Perhaps it’s unsurprising to readers familiar with Blockstream CEO Adam Back’s recent prediction of a $500,000 Bitcoin, but one of the blockchain startup’s chief technological efforts, the Lightning Network (LN) — which facilitates off-chain Bitcoin payments instantly at very little cost — saw a rise to over $2 million in capacity while the price of Bitcoin sharpened its decline.
Back is not an economist, he is a cryptographer, and his firm thrives when Bitcoin does well. However, Tom Lee is a Wharton School graduate and financial analyst with more than 25 years experience doing financial research, and his prediction, with just several weeks left in the year, is still a $15,000 Bitcoin by year’s end.
When we refer to “capacity” in the Lightning Network, we mean the amount of money that is locked up in smart contracts on the platform, and therefore the amount of funds that can be transacted instantly at any given time. Payment channels are typically set up by merchants who would like to receive payments instantly, and used by customers who would like to pay drastically reduced transaction fees.
The spike is notable because it correlates with a declining Bitcoin value, indicating that Lightning usage and adoption is not necessarily tied to fiat feelings toward Bitcoin or cryptos in general. There are several factors coming to light as regards the dollar flight, one of which is recent reporting which reveals that the US Department of Justice is pursuing a criminal case focusing on price manipulation at the hands of several major players in the USDT/BTC markets.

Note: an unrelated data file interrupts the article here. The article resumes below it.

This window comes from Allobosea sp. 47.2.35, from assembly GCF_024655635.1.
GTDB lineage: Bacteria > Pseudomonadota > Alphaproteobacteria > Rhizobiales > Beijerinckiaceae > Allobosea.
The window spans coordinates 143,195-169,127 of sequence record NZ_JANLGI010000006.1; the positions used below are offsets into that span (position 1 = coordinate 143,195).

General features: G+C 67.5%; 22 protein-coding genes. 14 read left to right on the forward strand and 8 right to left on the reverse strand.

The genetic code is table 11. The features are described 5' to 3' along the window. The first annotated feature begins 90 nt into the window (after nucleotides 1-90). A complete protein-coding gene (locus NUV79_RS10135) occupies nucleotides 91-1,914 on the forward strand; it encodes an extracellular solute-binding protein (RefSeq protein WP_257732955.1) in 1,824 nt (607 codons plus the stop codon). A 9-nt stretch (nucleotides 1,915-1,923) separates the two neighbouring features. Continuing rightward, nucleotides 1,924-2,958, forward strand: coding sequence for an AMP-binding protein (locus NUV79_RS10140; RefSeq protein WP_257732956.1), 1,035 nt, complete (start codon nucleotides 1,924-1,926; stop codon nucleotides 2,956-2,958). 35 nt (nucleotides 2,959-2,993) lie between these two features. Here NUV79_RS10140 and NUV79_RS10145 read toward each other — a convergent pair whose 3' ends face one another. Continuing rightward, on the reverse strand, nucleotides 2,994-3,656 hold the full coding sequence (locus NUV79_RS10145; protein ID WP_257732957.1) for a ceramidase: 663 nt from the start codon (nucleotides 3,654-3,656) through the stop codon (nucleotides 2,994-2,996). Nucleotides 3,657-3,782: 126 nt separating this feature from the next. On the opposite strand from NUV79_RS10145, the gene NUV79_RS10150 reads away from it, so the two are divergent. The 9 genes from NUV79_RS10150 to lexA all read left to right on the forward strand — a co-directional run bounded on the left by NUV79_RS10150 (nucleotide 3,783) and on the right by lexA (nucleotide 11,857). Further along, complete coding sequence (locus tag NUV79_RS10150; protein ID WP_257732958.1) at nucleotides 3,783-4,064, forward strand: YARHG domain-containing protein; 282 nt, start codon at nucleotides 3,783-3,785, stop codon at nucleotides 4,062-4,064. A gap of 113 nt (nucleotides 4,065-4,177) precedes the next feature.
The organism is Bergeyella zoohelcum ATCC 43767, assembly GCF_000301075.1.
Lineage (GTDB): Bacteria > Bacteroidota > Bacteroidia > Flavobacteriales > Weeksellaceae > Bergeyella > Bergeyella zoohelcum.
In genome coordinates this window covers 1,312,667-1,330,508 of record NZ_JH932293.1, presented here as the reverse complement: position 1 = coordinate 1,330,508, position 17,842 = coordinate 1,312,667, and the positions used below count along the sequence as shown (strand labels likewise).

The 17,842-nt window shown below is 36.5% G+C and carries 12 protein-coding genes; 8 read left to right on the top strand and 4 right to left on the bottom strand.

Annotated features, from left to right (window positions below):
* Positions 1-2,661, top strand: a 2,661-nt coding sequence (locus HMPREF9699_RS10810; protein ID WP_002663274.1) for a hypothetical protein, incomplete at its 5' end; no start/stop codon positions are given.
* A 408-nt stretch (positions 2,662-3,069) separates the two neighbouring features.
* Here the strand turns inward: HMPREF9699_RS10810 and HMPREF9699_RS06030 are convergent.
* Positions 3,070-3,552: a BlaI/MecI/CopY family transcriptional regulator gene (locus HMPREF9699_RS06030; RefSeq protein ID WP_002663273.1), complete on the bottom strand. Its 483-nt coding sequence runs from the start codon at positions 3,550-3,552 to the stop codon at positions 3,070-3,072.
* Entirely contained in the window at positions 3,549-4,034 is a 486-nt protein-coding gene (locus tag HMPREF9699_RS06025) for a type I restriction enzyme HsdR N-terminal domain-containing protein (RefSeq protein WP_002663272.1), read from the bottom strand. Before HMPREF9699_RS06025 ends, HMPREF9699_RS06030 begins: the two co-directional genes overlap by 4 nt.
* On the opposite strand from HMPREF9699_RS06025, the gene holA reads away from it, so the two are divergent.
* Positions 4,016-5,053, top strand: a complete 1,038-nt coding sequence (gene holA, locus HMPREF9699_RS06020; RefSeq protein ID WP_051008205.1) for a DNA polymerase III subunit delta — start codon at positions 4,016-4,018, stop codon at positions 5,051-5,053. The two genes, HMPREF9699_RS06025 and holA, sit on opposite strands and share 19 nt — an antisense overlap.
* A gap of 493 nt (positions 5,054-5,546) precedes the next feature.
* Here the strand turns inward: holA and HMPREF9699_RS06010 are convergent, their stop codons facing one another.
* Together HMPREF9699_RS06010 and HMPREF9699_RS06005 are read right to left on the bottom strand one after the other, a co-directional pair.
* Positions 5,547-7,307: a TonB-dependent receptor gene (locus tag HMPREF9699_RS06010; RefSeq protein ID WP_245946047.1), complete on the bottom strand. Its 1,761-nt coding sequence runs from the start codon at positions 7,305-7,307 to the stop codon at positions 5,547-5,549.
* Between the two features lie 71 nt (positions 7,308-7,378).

1ML.com analyzes the Lightning Network and provides data about the scaling solution. Even as the price of Bitcoin continued to slide, the effective throughput of its more than 11,000 nodes had surpassed $2 million when we first began researching this article. Volatility being what it is, the actual throughput at time of writing stands somewhere over $1.97M, or 432.7 BTC.
The figures on the Lightning Network are important in particular to those who believe “market adoption” and “merchant adoption” are mutually inclusive and equally important. Those who’d like to buy a cup of coffee with Bitcoin, as the old argument goes, can do so on the Lightning Network for an infinitesimally small fraction of what it would cost to do so on the regular blockchain.
Among the top channels on Lightning at time of writing were Bitrefill, a company which facilitates prepaid phone payments via Bitcoin, and Torguard VPN. Blockstream, which is one of the three primary developers of LN software, was also unsurprisingly near the top of the list of more than 11,000 providers.
Lightning Network is still relatively nascent, and with overall demand for Bitcoin seeing a marked decline, it may take some time yet to achieve its full potential.
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